A year after ‘Pablo,’ Davao Oriental towns not yet cleared of debris
DAVAO CITY, Philippines — The provincial government of Davao Oriental has expressed concern over the fact that three municipalities in the province, which were severely hit by typhoon “Pablo” a year ago, are still littered with storm debris.
Governor Corazon Malanyaon, in her report read by Engr. Jesusa Timbang, the provincial disaster risk reduction and management officer, at the Year-End Annual Regional Disaster Risk Reduction Management (RDRRM) recently, said that despite the support of various national and foreign agencies in debris management in the hardest hit towns of Boston, Cateel and Baganga in December 2012, only 15 percent of the debris have been cleared from the scene and properly disposed of.
“The remaining 85 percent are still left to rot in the field,” she said.
Malanyaon said pests like rhinoceros beetles have been breeding in the debris. These pests could destroy recuperating coconut trees. If left unattended, this might spread to neighboring towns with healthy coconut trees, and even to the entire province, she added.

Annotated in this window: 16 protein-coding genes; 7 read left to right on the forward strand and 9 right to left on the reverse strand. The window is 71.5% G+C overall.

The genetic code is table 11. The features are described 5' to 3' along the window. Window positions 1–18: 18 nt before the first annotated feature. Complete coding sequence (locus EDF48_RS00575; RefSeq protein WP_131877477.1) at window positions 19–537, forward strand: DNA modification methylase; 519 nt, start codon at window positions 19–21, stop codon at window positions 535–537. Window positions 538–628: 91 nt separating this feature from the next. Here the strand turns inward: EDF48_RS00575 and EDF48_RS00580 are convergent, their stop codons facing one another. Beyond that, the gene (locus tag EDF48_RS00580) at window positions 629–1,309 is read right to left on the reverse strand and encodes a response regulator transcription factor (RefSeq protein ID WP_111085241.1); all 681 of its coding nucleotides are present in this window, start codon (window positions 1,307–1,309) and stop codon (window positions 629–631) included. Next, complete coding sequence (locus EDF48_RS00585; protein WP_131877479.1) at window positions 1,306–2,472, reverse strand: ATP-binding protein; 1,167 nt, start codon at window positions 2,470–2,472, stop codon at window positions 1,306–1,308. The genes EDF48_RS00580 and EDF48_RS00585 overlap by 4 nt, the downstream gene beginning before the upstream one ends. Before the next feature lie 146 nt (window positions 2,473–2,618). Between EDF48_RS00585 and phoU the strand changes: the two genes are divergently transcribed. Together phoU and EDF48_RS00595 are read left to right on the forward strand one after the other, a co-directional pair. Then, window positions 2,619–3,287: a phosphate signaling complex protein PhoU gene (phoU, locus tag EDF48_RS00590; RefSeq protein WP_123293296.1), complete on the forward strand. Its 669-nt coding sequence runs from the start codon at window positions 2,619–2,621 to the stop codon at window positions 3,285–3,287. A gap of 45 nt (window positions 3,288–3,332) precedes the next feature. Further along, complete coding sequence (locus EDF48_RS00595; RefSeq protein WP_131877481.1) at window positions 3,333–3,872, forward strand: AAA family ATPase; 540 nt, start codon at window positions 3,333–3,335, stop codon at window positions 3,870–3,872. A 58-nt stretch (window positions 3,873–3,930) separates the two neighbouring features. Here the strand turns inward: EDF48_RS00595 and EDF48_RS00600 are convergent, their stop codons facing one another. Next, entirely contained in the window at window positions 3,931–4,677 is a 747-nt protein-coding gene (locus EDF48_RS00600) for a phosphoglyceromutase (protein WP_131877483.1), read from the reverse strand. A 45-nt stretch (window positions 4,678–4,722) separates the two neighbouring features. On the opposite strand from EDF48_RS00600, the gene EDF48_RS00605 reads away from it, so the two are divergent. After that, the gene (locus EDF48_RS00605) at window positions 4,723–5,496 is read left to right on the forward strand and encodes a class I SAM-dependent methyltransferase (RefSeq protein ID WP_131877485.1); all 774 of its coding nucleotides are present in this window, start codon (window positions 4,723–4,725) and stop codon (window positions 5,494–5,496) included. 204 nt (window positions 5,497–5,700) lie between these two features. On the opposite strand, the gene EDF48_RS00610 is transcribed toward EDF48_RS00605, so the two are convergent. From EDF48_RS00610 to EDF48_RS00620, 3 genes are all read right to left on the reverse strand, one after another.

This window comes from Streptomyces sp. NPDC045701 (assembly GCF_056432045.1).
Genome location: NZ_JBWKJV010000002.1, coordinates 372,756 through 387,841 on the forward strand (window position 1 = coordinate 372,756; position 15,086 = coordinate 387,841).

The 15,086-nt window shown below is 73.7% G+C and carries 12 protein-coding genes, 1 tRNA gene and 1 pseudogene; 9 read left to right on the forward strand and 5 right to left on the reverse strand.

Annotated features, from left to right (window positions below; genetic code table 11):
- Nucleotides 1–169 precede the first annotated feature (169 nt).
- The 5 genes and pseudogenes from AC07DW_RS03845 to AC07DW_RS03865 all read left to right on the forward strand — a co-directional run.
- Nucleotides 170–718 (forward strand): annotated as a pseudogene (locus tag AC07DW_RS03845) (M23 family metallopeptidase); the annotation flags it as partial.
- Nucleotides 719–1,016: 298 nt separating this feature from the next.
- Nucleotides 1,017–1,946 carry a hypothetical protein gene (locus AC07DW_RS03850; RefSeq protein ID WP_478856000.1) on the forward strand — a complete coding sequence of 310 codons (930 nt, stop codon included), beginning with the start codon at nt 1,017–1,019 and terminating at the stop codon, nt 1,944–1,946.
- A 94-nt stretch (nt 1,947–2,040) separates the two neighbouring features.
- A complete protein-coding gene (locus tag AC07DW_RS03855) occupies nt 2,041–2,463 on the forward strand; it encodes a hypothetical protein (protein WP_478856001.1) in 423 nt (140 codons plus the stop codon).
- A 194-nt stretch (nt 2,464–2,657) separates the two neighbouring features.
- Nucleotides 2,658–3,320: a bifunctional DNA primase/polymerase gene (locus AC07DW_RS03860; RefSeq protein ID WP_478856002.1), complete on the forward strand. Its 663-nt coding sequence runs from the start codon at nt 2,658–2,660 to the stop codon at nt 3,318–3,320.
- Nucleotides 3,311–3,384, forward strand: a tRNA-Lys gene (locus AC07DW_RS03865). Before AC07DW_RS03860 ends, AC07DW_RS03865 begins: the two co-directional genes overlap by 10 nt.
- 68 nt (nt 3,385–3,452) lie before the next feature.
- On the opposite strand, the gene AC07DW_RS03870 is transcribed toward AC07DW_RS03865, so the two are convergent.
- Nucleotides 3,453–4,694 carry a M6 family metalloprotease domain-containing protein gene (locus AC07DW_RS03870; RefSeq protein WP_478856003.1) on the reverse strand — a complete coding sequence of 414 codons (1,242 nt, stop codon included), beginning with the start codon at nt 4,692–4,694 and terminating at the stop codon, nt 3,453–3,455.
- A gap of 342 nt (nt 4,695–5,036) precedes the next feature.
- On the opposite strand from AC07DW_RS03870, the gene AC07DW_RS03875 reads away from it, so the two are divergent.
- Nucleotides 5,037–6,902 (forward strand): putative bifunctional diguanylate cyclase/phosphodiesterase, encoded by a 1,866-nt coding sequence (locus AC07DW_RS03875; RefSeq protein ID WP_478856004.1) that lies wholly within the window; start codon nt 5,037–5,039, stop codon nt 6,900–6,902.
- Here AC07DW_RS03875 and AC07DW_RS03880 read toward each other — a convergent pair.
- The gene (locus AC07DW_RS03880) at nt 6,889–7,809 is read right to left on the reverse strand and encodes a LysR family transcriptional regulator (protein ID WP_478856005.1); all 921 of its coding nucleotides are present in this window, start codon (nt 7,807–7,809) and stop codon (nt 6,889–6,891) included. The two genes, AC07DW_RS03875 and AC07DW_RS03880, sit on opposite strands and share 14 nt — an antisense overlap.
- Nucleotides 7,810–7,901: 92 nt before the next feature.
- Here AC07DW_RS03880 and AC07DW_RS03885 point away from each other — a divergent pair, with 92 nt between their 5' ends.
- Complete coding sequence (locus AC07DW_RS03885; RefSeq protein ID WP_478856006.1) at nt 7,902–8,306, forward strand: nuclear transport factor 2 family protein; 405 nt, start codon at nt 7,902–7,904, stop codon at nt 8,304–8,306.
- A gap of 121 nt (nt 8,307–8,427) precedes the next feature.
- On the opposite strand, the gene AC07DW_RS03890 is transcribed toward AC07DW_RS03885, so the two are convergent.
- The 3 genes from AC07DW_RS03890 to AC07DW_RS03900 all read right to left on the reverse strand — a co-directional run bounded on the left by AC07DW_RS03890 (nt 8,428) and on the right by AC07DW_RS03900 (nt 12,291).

The province has created a debris management plan to address the problem.
The debris caused by typhoon “Pablo” include construction leftovers of private and public infrastructure projects and 3.5 million fallen coconut trees.
The provincial government plans to process the trees to lumber through cash-for-work programs, or convert them into handicraft products.
The Mindanao Development Authority, United Nations Development Program and the Philippine Coconut Authority are helping in the implementation of the debris management plan.
The three towns are also putting up debris processing centers.
Subscribe to INQUIRER PLUS to get access to The Philippine Daily Inquirer & other 70+ titles, share up to 5 gadgets, listen to the news, download as early as 4am & share articles on social media. Call 896 6000.